Last Call Review of draft-ietf-fecframe-sdp-elements-
review-ietf-fecframe-sdp-elements-secdir-lc-williams-2010-09-25-00

Request Review of draft-ietf-fecframe-sdp-elements
Requested rev. no specific revision (document currently at 11)
Type Last Call Review
Team Security Area Directorate (secdir)
Deadline 2010-09-21
Requested 2010-08-30
Authors Ali Begen
Draft last updated 2010-09-25
Completed reviews Secdir Last Call review of -?? by Nicolás Williams
Assignment Reviewer Nicolás Williams 
State Completed
Review review-ietf-fecframe-sdp-elements-secdir-lc-williams-2010-09-25
Review completed: 2010-09-25

Review
review-ietf-fecframe-sdp-elements-secdir-lc-williams-2010-09-25

I have reviewed this document as part of the security directorate's
ongoing effort to review all IETF documents being processed by the
IESG.  These comments were written primarily for the benefit of the
security area directors.  Document editors and WG chairs should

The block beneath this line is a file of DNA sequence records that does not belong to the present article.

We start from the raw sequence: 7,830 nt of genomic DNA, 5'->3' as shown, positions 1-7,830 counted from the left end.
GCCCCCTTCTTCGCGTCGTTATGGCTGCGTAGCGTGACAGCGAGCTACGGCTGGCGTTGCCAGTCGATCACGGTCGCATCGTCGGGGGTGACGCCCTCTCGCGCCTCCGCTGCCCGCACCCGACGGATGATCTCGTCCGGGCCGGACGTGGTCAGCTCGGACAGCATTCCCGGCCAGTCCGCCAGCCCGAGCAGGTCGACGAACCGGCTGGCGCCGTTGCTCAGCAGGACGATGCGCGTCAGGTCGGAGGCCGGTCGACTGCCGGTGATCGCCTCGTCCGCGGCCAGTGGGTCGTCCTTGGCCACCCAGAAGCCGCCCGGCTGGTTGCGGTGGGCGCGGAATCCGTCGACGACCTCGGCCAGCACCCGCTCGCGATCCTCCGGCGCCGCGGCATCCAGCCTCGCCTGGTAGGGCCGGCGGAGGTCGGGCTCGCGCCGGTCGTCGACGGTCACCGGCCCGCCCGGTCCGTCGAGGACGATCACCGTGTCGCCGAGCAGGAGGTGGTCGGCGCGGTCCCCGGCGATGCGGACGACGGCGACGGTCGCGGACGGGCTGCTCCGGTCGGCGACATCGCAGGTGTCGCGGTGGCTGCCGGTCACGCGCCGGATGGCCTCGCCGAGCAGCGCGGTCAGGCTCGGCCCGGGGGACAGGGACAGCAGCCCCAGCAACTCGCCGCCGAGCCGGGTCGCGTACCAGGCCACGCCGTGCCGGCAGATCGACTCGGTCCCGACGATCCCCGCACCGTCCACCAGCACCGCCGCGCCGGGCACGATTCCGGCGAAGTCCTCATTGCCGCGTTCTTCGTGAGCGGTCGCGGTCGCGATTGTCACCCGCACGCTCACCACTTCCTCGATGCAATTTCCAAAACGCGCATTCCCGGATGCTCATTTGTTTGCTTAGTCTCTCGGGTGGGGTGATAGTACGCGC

treat these comments just like any other last call comments.

This document deals with the encoding of FEC parameters in SDP for
unicast and multicast of video and other media.

Modulo the COMMENTs and DISCUSSes on the datatracker, I believe this
document is ready for publication.  Its security considerations section
appears to me to be complete.

I do have one minor comment regarding this text:

   5.1.  Declarative Considerations
   
      In multicast-based applications, the FEC Framework Configuration
      Information pertaining to all FEC protection options available at the
      sender MAY be advertised to the receivers as a part of a session
      announcement.  This way, the sender can let the receivers know all
      available options for FEC protection.  Based on their needs, the
      receivers MAY choose protection provided by one or more FEC Framework
      instances and subscribe to the respective multicast session(s) to
      receive the repair flow(s).  Unless explicitly required by the CDP,
-->   the receivers SHOULD NOT send an answer back to the sender specifying
      their choices since this can easily overwhelm the sender particularly
      in large-scale multicast applications.

Why not "MUST NOT" instead of "SHOULD NOT"?  When would a receiver ever
want to send an answer back to a multicast sender?

Nico
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